Mexican, Canadian currencies rise, investors see Clinton winning debate

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London : The Mexican peso rose 2 percent on Tuesday, recovering from record lows against the U.S. dollar buoyed by a view that Democratic presidential candidate Hillary Clinton did better than rival Donald Trump in a television debate.

The peso was on track for its best daily performance since February, lifting the higher-yielding Canadian dollar along with it. Canada has close trade ties with the U.S. and is part of the North American Free Trade Agreement.

Markets have tended to see Clinton as the someone who is likely to retain status quo while few are sure what a Trump presidency might mean for U.S. foreign policy, international trade deals or the domestic economy.

Opinion polls have shown the two candidates in a tight race with the latest Reuters/Ipsos polling showing Clinton ahead by 4 percentage points with 41 percent of likely voters.

As early risk aversion faded across markets, higher-yielding currencies like the Australian and New Zealand dollars also did well rising 0.4 percent against the U.S. dollar. The safe-haven yen under performed, falling 0.4 percent against the U.S. dollar,

“Similar to the June 23 Brexit referendum date, Nov. 8 (the Presidential election date) entails some very binary risks. Either everything remains as it is which a Clinton victory would imply or there is a likelihood of everything or at least a lot changing rapidly.”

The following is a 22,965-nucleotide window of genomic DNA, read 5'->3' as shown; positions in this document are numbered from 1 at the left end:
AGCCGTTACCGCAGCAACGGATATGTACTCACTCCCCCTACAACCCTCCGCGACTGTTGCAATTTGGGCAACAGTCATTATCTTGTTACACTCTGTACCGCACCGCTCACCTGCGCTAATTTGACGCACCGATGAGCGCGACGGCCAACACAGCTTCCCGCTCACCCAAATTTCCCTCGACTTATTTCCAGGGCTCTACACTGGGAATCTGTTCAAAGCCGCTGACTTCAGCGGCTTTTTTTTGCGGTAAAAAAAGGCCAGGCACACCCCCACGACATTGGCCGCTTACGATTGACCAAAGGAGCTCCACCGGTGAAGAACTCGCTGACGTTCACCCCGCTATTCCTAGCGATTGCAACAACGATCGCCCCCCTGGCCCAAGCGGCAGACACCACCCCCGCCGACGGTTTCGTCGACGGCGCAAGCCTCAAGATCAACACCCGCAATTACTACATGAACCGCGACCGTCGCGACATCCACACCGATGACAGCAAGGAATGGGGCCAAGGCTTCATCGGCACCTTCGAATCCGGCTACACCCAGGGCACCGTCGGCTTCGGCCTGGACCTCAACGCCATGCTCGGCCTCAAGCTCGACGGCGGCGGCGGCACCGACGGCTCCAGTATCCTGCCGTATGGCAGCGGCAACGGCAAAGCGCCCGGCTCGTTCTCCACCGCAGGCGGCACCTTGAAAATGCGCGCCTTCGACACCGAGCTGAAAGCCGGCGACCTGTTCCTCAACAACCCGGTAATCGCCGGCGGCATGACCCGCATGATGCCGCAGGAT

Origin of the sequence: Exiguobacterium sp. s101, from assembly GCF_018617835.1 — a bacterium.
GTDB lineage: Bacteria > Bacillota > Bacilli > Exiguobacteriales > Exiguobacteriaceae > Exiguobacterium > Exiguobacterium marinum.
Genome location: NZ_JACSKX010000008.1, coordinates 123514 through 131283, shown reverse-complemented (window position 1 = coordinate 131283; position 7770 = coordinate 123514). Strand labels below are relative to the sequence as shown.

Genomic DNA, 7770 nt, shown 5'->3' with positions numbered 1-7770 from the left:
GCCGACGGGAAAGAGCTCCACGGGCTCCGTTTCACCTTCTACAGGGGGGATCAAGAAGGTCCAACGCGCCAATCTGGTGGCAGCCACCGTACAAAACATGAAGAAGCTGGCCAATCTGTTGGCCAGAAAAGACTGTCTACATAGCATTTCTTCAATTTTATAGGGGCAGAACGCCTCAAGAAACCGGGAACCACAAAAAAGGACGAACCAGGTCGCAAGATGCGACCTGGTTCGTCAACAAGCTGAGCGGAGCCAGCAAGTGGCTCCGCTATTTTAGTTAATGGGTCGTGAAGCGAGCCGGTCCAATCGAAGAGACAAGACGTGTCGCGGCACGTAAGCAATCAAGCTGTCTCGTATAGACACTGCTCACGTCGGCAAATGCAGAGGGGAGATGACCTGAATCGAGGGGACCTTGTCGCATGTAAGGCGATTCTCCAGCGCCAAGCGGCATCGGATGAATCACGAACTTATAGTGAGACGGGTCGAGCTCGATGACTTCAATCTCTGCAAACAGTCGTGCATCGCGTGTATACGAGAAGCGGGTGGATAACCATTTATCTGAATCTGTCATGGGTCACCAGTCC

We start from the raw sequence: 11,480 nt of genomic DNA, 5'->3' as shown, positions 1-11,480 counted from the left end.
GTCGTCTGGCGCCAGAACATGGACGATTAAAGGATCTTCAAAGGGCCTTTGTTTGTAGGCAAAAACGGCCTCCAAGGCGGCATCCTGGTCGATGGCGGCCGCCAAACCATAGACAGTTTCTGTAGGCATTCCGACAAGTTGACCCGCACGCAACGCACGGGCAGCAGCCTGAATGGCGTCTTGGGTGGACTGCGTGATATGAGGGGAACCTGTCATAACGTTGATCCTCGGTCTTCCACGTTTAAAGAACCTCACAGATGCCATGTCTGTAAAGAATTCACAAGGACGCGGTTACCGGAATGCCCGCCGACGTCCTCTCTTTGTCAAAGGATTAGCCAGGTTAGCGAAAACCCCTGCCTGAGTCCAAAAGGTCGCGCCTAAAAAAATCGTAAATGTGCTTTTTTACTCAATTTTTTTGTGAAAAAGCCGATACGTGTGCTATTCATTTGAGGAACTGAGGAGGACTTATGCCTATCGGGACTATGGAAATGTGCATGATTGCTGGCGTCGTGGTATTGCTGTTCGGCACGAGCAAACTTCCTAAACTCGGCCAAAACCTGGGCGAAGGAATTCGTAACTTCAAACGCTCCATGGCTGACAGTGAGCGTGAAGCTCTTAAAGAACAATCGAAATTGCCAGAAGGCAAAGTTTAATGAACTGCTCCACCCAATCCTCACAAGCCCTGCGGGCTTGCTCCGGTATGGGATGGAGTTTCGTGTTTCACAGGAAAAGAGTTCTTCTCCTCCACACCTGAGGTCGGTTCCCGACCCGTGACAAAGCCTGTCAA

Earlier, the Mexican peso hit record lows of around 19.92 pesos per dollar on concerns that a Trump victory would threaten Mexico’s exports to the United States, its single biggest market.

Data from the U.S. Commodity Futures Trading Commission on Friday showed that speculators had recently ramped up their bearish bets against the peso.

It was last trading at 19.5150, up around 2 percent on the day. Similarly the U.S. dollar was down 0.44 percent against its Canadian counterpart at C$1.3171 having hit a six-month high earlier in the Asian trading session.

The Democrat and Republican candidates traded barbs and accusations in their first debate.

“It may be that Clinton did a little bit better than was the initial expectation, or you could say that Trump didn’t surprise in any way. Maybe the market was afraid that he was going to have something up his sleeve to surprise and make him look good,” said Jasper Bargmann, head of trading at Nordea Bank in Singapore.

 

 

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